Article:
None other than Ludwig van Beethoven played Mozart’s Piano Concerto No. 25 at his first Vienna solo performance. A special homage for a special concert. Wolfgang Amadeus Mozart completed this piece on December 4, 1786 and performed it for the first time on the day after. The concerto probably met with a favourable reception, as Mozart afterwards continued to play this piece on a regular basis. In this broadcast: the second movement.
Display Titles: Mozart - Piano Concerto No. 25 part 2
Artists: Mitsuko Uchida,Wiener Philharmoniker,Riccardo Muti
Location: Great Festival Hall, Salzburg
Concert Year: 2006
13:10
Beethoven - Piano Concerto No. 5 (2&…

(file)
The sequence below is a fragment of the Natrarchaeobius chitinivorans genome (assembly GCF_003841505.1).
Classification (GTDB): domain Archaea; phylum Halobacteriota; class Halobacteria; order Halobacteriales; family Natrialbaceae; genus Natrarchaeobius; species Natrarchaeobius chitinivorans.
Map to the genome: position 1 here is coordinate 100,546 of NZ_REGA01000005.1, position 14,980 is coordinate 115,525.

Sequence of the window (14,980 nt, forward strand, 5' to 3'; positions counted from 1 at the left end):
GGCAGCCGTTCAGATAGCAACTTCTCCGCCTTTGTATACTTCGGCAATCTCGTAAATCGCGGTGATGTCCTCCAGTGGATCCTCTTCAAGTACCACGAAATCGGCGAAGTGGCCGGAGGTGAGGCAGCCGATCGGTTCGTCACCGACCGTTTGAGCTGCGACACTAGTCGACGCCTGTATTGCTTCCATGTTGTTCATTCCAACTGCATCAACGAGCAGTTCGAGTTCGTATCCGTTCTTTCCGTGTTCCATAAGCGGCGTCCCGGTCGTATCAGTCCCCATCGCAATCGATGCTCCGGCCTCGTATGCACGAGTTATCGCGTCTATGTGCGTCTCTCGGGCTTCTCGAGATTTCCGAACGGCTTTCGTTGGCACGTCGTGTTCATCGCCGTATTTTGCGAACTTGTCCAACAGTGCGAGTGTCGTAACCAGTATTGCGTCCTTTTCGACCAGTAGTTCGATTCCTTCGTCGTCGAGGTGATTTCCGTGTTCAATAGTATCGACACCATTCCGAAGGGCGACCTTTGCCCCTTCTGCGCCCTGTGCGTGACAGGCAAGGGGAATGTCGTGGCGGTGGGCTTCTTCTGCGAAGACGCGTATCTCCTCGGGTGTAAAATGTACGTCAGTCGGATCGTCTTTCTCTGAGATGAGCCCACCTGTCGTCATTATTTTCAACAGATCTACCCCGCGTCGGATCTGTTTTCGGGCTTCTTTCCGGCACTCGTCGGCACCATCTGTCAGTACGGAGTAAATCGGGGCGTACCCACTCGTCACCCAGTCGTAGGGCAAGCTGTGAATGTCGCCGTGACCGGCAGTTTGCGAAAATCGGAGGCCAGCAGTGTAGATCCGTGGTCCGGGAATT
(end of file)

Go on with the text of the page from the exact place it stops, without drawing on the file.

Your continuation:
In time for his 65th birthday in 2007, Daniel Barenboim has completed a cycle of Beethoven's piano concertos. Recorded live at the Klavier-Festival Ruhr in May 2007, this recording reflects both a very individual and special reading of Beethoven’s music and the artist’s life-long dedication to the composer. Barenboim is one of the most prolific and high-profile artists performing on international stages today and Beethoven’s masterpieces have been a key part of his repertoire throughout his career, both as conductor and as pianist. Beethoven himself was a keyboard virtuoso of almost awesome abilities who created a sensation wherever he played. It is no wonder, therefore, that the piano was central to Beethoven’s overall output. Barenboim, artistic personality and former wunderkind, long an essential part of the international musical scene both on the conductor’s podium and at the piano, is the perfect match for this demanding music. Conducting and playing at the same time, Barenboim chose his orchestra of almost two decades, the Staatskapelle Berlin, which he has praised warmly for its exceptional, dark and warm sound. During this recording you can enjoy the last two movements of the Piano Concerto No. 5,